Venezuela’s Maduro Says He Is Open to Meeting Trump ‘Just Like I Met Biden’

Venezuela's President Nicolas Maduro gestures during a press conference with members of the foreign media at Miraflores palace in Caracas, on February 14, 2020. (Photo by YURI CORTEZ / AFP) (Photo by YURI CORTEZ/AFP via Getty Images)
YURI CORTEZ/AFP via Getty Images

Venezuela’s socialist dictator Nicolás Maduro expressed openness to meeting President Donald Trump “respectfully” on Monday, a response to Trump saying in an interview over the weekend that a meeting with Maduro was possible.

Maduro has not been legitimately the president of Venezuela since January 2019, when his last term ended. He has refused to step aside for the legitimate president, Juan Guaidó, and retains control of the nation’s military, which makes it impossible for Guaidó to exercise any of his presidential powers aside from appointing ambassadors abroad.

President Trump recognized Guaidó as the rightful president of Venezuela at the time, as did most countries in the free world. Guaidó attended Trump’s State of the Union Address this year as a special guest of the president, which Maduro branded an “offensive and disrespectful … circus spectacle.”

Guaidó became president as a member of the Popular Will political party, a member of the Socialist International. He has since asked to be relieved of party duties to focus on attempting to exercise presidential power. Unlike Guaidó, who is a “democratic socialist,” Maduro is a “Bolivarian socialist.”

Despite Maduro’s illegitimacy, the fact that he controls the day-to-day operations of running Venezuela appears to have led Trump to say in an interview published in Washington website Axios on Sunday that he would consider meeting with Maduro.

“I would maybe think about that. … Maduro would like to meet. And I’m never opposed to meetings — you know, rarely opposed to meetings,” Trump said. “I always say, you lose very little with meetings. But at this moment, I’ve turned them down.”

On Guaidó, Trump said he was “OK with” recognizing his legitimacy but he did not think it was “very meaningful one way or the other.”

Trump’s remarks follow a tenure in which he has met with some of the world’s most reviled communist mass murders on multiple occasions, including North Korean dictator Kim Jong-un and Chinese dictator Xi Jinping. Both are close allies of the Maduro regime. The meetings Kim have not resulted in any benefits to Pyongyang – North Korea threatened to “end” the United States with nuclear weapons this week – and the second meeting ended with Trump abruptly walking out, claiming the North Koreans were too intransigent. In contrast, China has benefited from White House discussions with a “phase-one” trade deal that appears intact despite the economic destruction caused by the Chinese coronavirus pandemic.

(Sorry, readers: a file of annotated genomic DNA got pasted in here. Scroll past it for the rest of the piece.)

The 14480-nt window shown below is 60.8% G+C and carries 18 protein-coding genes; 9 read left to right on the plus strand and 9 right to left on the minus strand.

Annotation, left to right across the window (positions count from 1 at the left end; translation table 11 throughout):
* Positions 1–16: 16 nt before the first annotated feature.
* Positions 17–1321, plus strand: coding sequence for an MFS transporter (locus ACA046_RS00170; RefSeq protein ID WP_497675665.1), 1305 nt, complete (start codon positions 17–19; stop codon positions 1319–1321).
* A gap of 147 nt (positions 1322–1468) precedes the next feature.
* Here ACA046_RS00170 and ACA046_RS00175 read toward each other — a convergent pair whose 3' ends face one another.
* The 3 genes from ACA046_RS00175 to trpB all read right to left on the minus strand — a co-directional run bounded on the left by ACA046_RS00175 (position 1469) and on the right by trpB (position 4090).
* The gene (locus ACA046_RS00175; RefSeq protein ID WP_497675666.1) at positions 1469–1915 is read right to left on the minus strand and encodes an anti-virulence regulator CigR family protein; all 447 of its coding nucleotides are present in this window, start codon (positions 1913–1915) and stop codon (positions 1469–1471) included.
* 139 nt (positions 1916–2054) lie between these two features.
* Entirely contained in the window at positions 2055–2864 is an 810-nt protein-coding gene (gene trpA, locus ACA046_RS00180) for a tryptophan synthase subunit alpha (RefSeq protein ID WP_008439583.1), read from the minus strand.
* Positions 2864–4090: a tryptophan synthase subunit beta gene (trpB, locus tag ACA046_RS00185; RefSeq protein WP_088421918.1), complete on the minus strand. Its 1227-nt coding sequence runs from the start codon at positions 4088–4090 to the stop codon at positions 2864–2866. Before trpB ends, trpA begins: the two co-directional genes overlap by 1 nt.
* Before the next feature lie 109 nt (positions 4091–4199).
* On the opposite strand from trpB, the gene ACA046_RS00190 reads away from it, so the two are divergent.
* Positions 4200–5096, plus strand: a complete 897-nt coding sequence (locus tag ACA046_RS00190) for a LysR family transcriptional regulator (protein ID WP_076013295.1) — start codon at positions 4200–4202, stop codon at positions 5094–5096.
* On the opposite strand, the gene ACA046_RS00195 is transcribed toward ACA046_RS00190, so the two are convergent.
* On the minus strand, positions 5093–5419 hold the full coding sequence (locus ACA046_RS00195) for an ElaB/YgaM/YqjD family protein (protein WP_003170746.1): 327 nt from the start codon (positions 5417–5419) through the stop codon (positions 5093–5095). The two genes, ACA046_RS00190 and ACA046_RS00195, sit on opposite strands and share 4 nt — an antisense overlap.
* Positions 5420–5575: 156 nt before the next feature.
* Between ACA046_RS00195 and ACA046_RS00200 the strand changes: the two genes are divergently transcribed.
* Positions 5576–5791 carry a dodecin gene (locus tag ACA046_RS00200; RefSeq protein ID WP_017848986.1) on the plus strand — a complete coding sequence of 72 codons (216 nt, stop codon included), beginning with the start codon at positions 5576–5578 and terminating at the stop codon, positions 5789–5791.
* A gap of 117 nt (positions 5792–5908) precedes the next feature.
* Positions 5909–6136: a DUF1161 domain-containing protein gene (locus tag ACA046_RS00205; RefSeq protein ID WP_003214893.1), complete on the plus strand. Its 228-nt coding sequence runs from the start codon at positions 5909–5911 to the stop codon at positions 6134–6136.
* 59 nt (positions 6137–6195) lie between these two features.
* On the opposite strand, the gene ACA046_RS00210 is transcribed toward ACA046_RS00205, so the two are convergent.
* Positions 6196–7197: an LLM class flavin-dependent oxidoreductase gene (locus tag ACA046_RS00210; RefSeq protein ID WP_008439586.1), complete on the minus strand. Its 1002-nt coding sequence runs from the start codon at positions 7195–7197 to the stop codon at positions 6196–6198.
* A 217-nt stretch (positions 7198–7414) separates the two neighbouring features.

In remarks to the Venezuelan News Agency (AVN), a state-run outlet, Maduro said that he would consider meeting with Trump while reminding the world that he had already met with Trump’s electoral rival, former Vice President Joe Biden.

“My response is that, just like I met with Biden and we spoke at length in a respectful manner, something that was recorded at its time, also at the moment necessary I am willing to converse respectfully with President Donald Trump,” Maduro said.

Biden met with Maduro in January 2015 in Brazil, attending the inauguration of socialist President Dilma Rousseff. Rousseff was later impeached and removed from office for corruption; her downfall led to the election of hard-right President Jair Bolsonaro. Photos of Biden and Maduro meeting showed the two smiling and shaking hands, apparently chatting in a friendly manner.

Despite Biden’s apparently cordial meeting with Maduro, which did not appear to result in any policy that benefitted the Venezuelan people, Biden attacked Trump for his remarks this weekend, claiming he would, instead of meeting Maduro, “stand with the Venezuelan people.”

Trump’s comment about potentially meeting Maduro triggered some confusion and outrage among Venezuelan-Americans, which appears to have led Trump to later clarify that the circumstances in which he would do so are narrow.

“I would only meet with Maduro to discuss one thing: a peaceful exit from power!” Trump said on Twitter, promising to “ALWAYS stand against socialism.”

Maduro spent much of Trump’s first year in office attempting to reset his relationship with the U.S. government. Despite Biden’s pleasantries with Maduro, President Barack Obama did impose significant sanctions on the Maduro regime for its widespread human rights violations, branding socialist Venezuela a “national security threat” to the United States. Maduro attempted to reach out to Trump directly to reverse those sanctions.

Many of Maduro’s attempts were met with mockery, as he tried to send messages to Trump in English. In March 2017, shortly after Trump’s inauguration, Maduro sent a message to Trump personally in which he appeared to be saying that Trump should ignore establish foreign policy minds on U.S. Venezuela policy, but instead said, “open your hair.”

By May, Maduro was shouting at state-organized rallies for Trump to get his “dirty hands out of here.”

Maduro attempted yet again to reach out to Trump in January 2019, in the aftermath of Guaidó’s legal ascent to the presidency, saying in English, “not that way, Donald Trump!” Video of Maduro’s remarks showed Maduro’s cronies openly laughing at his English prowess.

Follow Frances Martel on Facebook and Twitter.

 

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